The Houses That Are Left
1991, 51 min
(also 28 minute broadcast version, 1990 & The Houses That Are Left (trailer) 1989, see below)

Texts | Images | Video

The Houses That Are Left is a story of mortality, friendship, revenge, murder and the supernatural, as two friends come together to try to figure out how to live, while being besieged by malignant messages from the dead. While the living are rendered passive by their fear that something bad could happen to them, the dead, who no longer can have anything happen to them at all, strive to regain their ability to act through the only tool available to them, their television. 

Juxtaposing black-and-white film with color video, and fusing narrative elements of drama, comedy and documentary, Silver provides a structure that allows for a plurality of voices to speak: two women who were childhood friends, people on the street who are interviewed for "market research," and the observations of dead people who watch the living on television monitors. Truth and fiction are blurred as the dead communicate with the living and real people are interviewed by fictional characters. 

"Silver is one of the foremost figures in a younger generation of American videomakers coming to prominence with a series of works which combine visual and formal experimentation with a provocative narrative punch. The Houses That Are Left rates as her most ambitious project to date, and also presents one of the most intriguing independent tapes to come out of the United States in the last few years. Structured as a sort of post-modern mystery story (that encompasses everything from murder to market research, from sexuality to the supernatural), it constructs a shifting narrative framework in which not only its characters but also the viewer is constantly having to sift out what is fiction from what is finally arrive at its powerful and perceptive dissection of modern America: anxious, narcissistic, consumed by media images." Steven Bode, London Film Festival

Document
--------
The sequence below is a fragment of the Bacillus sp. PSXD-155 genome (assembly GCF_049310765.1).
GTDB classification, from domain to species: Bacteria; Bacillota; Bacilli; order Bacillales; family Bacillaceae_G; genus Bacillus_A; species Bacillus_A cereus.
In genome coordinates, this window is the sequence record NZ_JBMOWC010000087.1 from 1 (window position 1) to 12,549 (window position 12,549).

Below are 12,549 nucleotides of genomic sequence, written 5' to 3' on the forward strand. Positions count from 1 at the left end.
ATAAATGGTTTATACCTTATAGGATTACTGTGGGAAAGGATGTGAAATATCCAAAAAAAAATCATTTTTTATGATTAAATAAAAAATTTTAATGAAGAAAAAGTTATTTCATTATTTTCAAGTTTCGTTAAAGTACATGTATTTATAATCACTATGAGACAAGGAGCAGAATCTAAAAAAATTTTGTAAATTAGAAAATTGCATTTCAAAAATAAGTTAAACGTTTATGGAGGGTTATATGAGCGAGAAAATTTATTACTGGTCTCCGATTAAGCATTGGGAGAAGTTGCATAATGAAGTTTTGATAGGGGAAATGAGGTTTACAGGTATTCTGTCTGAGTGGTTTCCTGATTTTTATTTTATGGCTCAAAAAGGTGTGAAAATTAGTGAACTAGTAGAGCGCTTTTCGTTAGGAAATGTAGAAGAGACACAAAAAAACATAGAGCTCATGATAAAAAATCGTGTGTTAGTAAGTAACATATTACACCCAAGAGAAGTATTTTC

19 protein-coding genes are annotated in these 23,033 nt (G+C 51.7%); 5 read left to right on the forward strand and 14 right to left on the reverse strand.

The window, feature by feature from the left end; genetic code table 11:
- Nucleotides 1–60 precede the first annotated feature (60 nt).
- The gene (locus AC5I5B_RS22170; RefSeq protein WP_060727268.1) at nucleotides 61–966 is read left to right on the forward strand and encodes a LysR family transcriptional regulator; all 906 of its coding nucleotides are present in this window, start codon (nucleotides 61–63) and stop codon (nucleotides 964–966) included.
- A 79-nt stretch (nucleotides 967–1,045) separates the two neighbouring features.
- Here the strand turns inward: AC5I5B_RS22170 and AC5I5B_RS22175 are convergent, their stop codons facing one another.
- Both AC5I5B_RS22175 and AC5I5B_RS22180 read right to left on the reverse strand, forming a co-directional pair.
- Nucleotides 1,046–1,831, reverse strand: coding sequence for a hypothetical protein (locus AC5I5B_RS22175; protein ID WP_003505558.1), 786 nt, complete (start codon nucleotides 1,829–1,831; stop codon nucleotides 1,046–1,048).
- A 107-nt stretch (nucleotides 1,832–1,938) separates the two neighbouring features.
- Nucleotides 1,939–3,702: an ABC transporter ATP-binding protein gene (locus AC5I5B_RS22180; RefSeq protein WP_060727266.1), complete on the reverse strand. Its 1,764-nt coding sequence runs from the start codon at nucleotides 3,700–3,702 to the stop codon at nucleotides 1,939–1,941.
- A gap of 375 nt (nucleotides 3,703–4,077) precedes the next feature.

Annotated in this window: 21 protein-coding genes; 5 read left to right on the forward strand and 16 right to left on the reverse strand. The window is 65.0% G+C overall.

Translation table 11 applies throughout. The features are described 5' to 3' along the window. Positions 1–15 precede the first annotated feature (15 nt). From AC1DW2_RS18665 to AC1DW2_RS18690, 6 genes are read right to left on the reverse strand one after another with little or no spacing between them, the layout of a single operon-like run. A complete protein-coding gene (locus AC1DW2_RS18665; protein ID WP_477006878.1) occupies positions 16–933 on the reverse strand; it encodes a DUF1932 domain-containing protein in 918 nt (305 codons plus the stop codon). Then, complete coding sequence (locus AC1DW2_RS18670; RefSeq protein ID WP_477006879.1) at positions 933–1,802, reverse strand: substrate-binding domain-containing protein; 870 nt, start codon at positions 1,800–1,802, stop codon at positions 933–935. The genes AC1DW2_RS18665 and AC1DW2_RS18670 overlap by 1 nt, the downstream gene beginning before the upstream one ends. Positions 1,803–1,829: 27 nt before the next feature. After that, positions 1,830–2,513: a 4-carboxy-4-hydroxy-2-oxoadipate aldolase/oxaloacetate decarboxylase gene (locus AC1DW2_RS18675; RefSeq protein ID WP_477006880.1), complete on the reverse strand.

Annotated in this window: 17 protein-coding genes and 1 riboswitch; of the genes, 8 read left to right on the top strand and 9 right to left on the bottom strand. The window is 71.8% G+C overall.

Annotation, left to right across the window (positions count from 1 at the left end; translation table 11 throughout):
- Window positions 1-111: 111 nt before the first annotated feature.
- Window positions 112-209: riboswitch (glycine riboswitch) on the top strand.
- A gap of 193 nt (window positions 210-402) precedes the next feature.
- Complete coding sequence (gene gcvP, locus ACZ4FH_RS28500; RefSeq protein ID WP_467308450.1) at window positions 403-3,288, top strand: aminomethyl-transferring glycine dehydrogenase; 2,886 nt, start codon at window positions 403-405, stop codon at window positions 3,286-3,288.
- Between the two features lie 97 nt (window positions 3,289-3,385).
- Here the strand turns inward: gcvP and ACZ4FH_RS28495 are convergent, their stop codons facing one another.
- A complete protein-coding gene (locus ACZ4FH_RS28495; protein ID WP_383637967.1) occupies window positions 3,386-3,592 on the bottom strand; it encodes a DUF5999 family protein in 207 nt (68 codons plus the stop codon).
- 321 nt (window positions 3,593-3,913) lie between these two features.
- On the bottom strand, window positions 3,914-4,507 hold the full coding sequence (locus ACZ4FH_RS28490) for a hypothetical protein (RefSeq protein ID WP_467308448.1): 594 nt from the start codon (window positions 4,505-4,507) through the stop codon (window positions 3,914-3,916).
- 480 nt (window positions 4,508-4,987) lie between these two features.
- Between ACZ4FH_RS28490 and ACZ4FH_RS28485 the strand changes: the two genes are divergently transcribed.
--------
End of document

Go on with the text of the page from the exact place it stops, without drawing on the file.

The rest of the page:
written, directed, edited: Shelly Silver
director of photography: John Kraus
interview photography: Kim Higgins
music composed/performed by: 
Roy Nathanson, Curtis Fowlkes, E.J. Rodriguez
with Judy Blazer, Maggie Low, Kate Valk , Quinn Raymond,
Bill Raymond, Doug Barron, Larry Maxwell, Sam Coppola, Isa Thomas
art director: Jacqui Arnot
production manager: Adam Brightman, Jennifer Fong
funded in party by: 
The New York State Council on the Arts
The Checkerboard Foundation
The National Endowment for the Arts
New Television

selected screenings
The Museum of Modern Art, NYC
Nagoya Art Museum, Japan
Centre For Contemporary Art, Zamek Ujazdowski, Warsaw, Poland
Cologne Kunstverein, Germany
Anthology Film Archives, NY
ZKM, Karlsruhe, Germany
Video Art After Video Art, Goethe Memorial Museum, Tokyo, Japan
St. Gervais Video Festival, Geneva, Switzerland
The Exploding Valentine, Theater Am Turm, Frankfurt, Germany
Channels for A Changing TV, Long Beach Museum of Art, CA
The London Film Festival
The Self & American Video Art, Museum of Contemporary Art, Helsinki, Finland
Video Viewpoints, Babylon Cinema, Berlin, Germany
At the Edge of the World, Film & Video Umbrella (travelling)

selected broadcasts
New Television, WGBH/Boston, WNET/New York; Other Cinema, Channel 2, Poland; RTE Television, Ireland

Best Narrative Film, Atlanta Film & Video Festival
Best Narrative, Australia International Video Festival